By Godwin Muzari : Memory Lane
A day before the Miss Malaika final at Sun City Hotel, we went for our prejudging ceremony. I was the last contestant on the session list and I was nervous. I did not know how the other models had fared, but I knew impressing judges that had already assessed 27 other models would not be an easy task.
“As I made my way from the waiting room, I met the late SA singer Brenda Fassie and she suddenly exclaimed: ‘You look great. You are my winner!’ She was coming from rehearsals for a performance at the final and she looked lively. Her comment gave me hope. I said a short prayer and entered the prejudging room holding my breath.”
This was the beginning of former Miss Malaika, Brita Masalethulini’s account on Wednesday as she revisited events surrounding her best achievement in a colourful modelling career.
Brita did the country proud in 2001 when she scooped the crown at the Miss Malaika pageant held in South Africa, beating 27 other aspirants from across the continent.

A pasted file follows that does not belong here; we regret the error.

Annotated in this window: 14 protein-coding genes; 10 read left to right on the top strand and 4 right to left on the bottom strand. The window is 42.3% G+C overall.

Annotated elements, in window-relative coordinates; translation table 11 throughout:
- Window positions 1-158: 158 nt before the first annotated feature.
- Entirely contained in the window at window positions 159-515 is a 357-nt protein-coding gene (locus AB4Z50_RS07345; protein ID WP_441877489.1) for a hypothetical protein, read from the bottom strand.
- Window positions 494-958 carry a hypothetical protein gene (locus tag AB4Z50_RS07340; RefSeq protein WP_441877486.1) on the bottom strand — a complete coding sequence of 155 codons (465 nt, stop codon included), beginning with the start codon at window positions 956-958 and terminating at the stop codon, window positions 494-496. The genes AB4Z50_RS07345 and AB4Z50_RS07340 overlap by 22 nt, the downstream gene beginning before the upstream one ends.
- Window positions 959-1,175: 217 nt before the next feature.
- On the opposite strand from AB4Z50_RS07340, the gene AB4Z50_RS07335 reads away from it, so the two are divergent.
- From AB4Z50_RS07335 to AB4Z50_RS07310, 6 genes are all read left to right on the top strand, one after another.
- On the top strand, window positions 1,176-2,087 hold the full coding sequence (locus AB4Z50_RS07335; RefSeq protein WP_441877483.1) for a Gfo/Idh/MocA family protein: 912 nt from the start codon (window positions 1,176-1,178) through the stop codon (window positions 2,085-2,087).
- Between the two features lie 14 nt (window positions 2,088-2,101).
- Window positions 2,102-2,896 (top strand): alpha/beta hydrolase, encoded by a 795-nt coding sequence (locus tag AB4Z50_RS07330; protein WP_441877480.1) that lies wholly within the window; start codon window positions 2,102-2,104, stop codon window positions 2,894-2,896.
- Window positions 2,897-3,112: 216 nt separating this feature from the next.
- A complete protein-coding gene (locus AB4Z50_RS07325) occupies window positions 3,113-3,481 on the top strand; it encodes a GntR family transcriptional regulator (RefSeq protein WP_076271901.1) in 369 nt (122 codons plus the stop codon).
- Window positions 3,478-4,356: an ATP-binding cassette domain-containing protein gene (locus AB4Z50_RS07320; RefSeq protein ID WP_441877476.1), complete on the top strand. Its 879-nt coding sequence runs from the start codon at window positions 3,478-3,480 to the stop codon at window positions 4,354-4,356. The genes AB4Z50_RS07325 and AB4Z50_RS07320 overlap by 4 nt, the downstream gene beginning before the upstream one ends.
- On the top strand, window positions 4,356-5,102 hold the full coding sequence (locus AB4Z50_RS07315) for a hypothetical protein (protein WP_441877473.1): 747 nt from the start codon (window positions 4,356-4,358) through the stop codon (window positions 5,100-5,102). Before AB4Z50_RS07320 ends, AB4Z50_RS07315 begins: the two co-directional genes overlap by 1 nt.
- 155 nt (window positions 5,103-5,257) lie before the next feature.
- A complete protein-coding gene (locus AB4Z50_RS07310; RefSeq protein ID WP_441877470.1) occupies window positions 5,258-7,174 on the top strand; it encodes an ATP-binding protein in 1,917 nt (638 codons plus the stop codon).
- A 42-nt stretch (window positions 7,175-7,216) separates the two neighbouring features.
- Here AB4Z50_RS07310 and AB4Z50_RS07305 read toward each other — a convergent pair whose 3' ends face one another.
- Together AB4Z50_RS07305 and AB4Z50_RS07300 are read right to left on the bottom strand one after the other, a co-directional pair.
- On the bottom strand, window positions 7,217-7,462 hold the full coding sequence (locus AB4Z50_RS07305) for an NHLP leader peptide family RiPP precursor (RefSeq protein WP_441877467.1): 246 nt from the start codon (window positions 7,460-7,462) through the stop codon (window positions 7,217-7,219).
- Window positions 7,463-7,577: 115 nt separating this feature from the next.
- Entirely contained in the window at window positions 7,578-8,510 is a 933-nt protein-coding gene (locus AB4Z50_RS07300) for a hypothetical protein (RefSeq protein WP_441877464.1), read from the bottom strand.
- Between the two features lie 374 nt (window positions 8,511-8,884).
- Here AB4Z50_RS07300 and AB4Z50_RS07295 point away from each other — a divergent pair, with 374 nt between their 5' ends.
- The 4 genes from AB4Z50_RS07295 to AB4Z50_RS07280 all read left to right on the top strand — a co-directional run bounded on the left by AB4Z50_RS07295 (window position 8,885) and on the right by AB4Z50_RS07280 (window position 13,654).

Because the prejudging segment contributed 75 percent marks to the whole pageant, Brita had every reason to be nervous because she knew the bigger part of the job had to be done in this session.
“I was happy to note I had impressed the judges in the session. The first step had been taken successfully and we all anxiously awaited the final moment. That night everyone was tense no matter how we all tried doing little fun things to lighten the situation.
“The following morning was hectic as we prepared for the defining moment and hours leaped ahead with each contestant doing her best to look impressive. “When the hour finally came, it was time to employ every trick in the book before a huge crowd and the judges.”
Brita says she felt relieved to make it to the top 10 and knew she had achieved something and sailed beyond the level of utter disappointment. Then she was called in the top five. Finally she was in top three. “Again this was a moment of excitement and anxiety. I had been relieved with being in top 10 and now I was among the three winners. My heart was pounding as I saw the distant dream of clinching the crown slowly drawing closer.
“The situation became almost unbearable when they made us stand at the ramp for about 30 minutes as they made their speeches. At this moment I really wanted to win. It was too close to allow feelings of doubt to creep in. I prayed to make it. I knew the other two contestants from South Africa and Ghana were making the same prayer.